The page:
Today, Earth welcomes back Cmdr Chris Hadfield who touched many people, not only Canadians with his tweets and Youtube videos from board of the International Space Station (ISS). One of the last things Cmdr Hadfield did was to post a very cool rendition of David Bowie's Space Oddity. The music was recorded on earth and the singing on board of the ISS. The text is slightly altered from the original and rarely has this song been so relevant than here with Cmdr Hadfield leaving the ISS just a few hours later - looking one last time at Earth from that perspective ...
I must admit, it brought a few tears to my eyes. The video was powerful - the music has so many associations for me, it was a particular moment in time that would never come back (you can do something for the first time only once). So why were there tears?
Crying has been one of the interesting riddles - what is the function of crying? What is the evolutionary perspective on crying? Is crying good for you or bad for you?
As it turns out, there are no easy answers. Darwin already was not completely sure what do with crying. Quote from Darwin (1872)
(p. 172) In considering how far this view is probable, we should bear in mind that the eyes of infants have been acted on in this double manner during numberless generations, whenever they have screamed; and on the principle of nerve-force readily passing along accustomed channels, even a moderate compression of the eyeballs and a moderate distension of the ocular vessels would ultimately come, through habit, to act on the glands. We have an analogous case in the orbicular muscles being almost always contracted in some slight degree, even during a gentle crying-fit, when there can be no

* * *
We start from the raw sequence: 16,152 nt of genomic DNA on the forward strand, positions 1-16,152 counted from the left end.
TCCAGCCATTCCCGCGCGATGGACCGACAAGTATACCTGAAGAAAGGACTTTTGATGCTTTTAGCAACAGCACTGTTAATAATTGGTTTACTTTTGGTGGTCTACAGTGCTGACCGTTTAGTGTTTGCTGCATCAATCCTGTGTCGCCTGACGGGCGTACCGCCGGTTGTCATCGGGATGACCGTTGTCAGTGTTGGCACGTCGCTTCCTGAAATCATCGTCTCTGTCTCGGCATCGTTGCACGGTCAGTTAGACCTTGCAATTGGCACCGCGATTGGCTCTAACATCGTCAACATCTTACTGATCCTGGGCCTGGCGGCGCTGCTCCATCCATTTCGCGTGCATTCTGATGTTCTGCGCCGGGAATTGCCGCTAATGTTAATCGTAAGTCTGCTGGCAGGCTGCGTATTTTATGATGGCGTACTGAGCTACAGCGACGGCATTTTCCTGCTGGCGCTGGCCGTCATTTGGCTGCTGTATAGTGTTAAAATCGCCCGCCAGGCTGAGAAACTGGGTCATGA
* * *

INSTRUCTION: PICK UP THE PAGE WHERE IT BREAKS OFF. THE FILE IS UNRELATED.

So the idea here is that forceful crying in the infant leads via mechanical reasons to the secretion of tears. Over time particular situations get associated with this type of fit, which in turn gets more and more controlled in the adult and so crying when adults are sad is a sort of remnant of this process. You can read the argument in more detail here.
Since then many researchers have studied the mechanics and chemistry of crying and tears. It is still a complicated story though ... is it satisfying? Can it cope with sentimental crying? What about crying for joy?
One of the key researchers on crying is Ad Vingerhoets from Tilburg University. Here is a brief article from the Guardian that refers also to Ad's recent book Why only humans weep.
I have also tried my hand at the topic, but then - Ad's books are probably the best place to start ...
In the meanwhile - Cmdr Hadfield answers the question what happens to tears in space ...
Darwin, C. (1872). The expression of the emotions in man and animals. London, UK: Murray.
Kappas, A. (2009). Mysterious tears. The phenomenon of crying from the perspective of social neuroscience. In: Thorsten Fögen (ed.), Tears in the Graeco-Roman World (pp. 419-438) , Berlin & New York,: DeGruyter.
I decided to start a second blog that focuses on Affective Computing. It is called Affective Computing Science and it will be a bit more technical and also contain links and or comments in that special field.
The ironic thing is of course that I do not have enough time for this blog, but then ... it is a challenge ... :-)
This will focus on making machines more emotional or deal in more intelligent ways with human emotions. Check it out ...
Arvid Kappas is Professor of Psychology at Jacobs University Bremen. He has been conducting research on emotions for over three decades in the US, Canada, and in several European countries.